Originally Posted by Manyak
It has nothing to do with optimization, other than being able to run multiple threads.
Like you said, secondary "virtual" cores are activated when the primary core is sitting idle. Primary cores sit idle whenever the CPU has to wait on something - an instruction that takes more than 1 clock cycle to complete, a cache miss, more data from memory, etc. This happens the most frequently with data-intensive calculations, since those require the most cache and memory accesses. Those things you listed, like video encoding and decompressing files, all have this same thing in common.
As I understand it, a programme that is efficiently coded ought to leave the CPU to idle less frequently than one that is coded poorly, however that's third-hand information, so you may well be right.
Originally Posted by Hatfieco
Sandy bridge is to Ivy Bridge what the p55 chipset was to the x58. I would do the 1366 just for the shear fact you get so much more memory bandwidth through it. When it comes to encoding and actually using the processor that huge memory bandwidth comes into play. Not only that but if you plan to sli I think the sandy only has 16x pci/e lanes where the 1366 has 32x and allows a full 16x/16x dual card setup. Cant go wrong with either. Just depends on whether you want to hop on the sandy bandwagon like everyone else is lol. Just remember IVY is right around the corner as is bulldozer from amd.
Not true. Ivy Bridge is a die-shrink of the current architecture. You have yourself confused. The new Intel-Extreme-only socket due out (LGA 1356) will contain Ivy Bridge chips, but so will the existing 1155 socket.
The thing about LGA 1356 is that it will cost a fortune to purchase, being Intel Extreme only (whose chips have historically been far worse value for money than chips even one step down the price OR performance ladder).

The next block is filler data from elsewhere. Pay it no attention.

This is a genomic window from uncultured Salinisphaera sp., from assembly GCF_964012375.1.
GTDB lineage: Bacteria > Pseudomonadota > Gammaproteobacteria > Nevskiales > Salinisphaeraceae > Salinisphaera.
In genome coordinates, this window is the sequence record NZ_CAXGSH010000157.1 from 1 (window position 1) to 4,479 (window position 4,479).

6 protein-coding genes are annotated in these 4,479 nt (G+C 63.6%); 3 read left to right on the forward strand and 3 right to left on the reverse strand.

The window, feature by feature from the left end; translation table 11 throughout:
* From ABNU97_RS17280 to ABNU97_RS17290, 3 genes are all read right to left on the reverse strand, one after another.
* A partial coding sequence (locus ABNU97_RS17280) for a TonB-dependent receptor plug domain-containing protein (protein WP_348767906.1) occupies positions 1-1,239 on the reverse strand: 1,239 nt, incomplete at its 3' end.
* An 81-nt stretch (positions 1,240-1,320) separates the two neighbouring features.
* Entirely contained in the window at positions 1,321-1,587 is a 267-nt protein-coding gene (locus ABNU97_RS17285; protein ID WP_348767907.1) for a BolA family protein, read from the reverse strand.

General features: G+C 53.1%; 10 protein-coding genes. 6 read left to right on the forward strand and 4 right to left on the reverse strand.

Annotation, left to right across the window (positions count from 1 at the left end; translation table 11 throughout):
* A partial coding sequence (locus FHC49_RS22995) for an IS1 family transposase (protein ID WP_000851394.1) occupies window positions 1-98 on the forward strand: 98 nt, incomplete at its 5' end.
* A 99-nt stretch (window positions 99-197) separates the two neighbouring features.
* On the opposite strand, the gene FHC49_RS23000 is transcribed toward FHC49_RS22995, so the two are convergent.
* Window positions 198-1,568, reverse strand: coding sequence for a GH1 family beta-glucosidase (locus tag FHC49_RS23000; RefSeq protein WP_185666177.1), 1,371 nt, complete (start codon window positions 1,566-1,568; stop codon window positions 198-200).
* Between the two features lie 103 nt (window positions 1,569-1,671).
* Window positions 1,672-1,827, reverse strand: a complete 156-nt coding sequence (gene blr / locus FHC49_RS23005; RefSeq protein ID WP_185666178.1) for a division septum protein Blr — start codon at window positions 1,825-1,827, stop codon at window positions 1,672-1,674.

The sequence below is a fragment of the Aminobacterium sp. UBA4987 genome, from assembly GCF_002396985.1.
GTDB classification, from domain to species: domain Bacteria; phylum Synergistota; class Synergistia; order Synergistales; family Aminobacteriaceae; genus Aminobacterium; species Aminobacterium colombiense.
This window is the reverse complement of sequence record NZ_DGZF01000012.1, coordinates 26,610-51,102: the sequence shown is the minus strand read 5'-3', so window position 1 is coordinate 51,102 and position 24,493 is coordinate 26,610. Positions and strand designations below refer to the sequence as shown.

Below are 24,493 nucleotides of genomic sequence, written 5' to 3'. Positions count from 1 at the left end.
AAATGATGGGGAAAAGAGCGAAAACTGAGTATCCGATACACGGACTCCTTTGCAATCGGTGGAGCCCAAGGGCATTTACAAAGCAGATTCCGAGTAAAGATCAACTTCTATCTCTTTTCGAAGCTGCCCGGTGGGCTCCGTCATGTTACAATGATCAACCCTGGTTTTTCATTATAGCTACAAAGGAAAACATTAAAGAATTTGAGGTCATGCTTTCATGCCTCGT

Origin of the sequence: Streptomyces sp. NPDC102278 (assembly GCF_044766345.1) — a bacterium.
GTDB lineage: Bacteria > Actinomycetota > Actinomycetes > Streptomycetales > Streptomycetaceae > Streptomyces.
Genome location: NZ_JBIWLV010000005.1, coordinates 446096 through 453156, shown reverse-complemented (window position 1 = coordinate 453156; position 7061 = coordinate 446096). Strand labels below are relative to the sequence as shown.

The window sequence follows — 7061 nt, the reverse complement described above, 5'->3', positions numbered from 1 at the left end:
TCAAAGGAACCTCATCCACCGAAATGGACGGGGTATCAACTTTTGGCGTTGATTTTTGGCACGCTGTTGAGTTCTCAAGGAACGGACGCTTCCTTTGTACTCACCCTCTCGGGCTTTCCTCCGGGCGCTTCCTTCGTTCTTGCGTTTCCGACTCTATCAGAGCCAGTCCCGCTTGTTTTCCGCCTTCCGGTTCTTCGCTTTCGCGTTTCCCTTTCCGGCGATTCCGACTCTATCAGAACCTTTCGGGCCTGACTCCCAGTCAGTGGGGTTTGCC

The bandwidth might be useful, but benchmarks show sandy bridge beating the older architectures the majority of the time. You cannot refute this. Even the "old" i7 980x with its six cores struggles to keep up with the newer i7 2600k at times.
The average person will not be looking at buying a 980x, so you're wrong here.
Also, it has been shown time and again that the difference from x16 to x8 bandwidth does not play a significant role in single-GPU card. I have not seen anything comparing them with the new GTX 590 or the 6990, but previously, it gave a 0.5-3% performance decrease in some (but not all) games.
Typically, the decrease is either non-existent, or approaching 1%. If you don't believe me, I can go and find the benchmarks, but it was my belief that this was common knowledge.
I'm not saying that the 1366 socket is useless, only that the 1155 socket is better for what this guy is after. Ivy Bridge is scheduled to be somewhere between 20% more efficient, or 20% more powerful (or somewhere between those two) according to recent sources. Bulldozer is almost a completely unknown factor.
Why wait when he can get this now? Those are still a while away, and whatever happens, the i5 2500k or the i7 2600k will end up being among the best processors in the world for the next several years. Even if they end up relegated to the bottom end of the top ten after the next architectural release.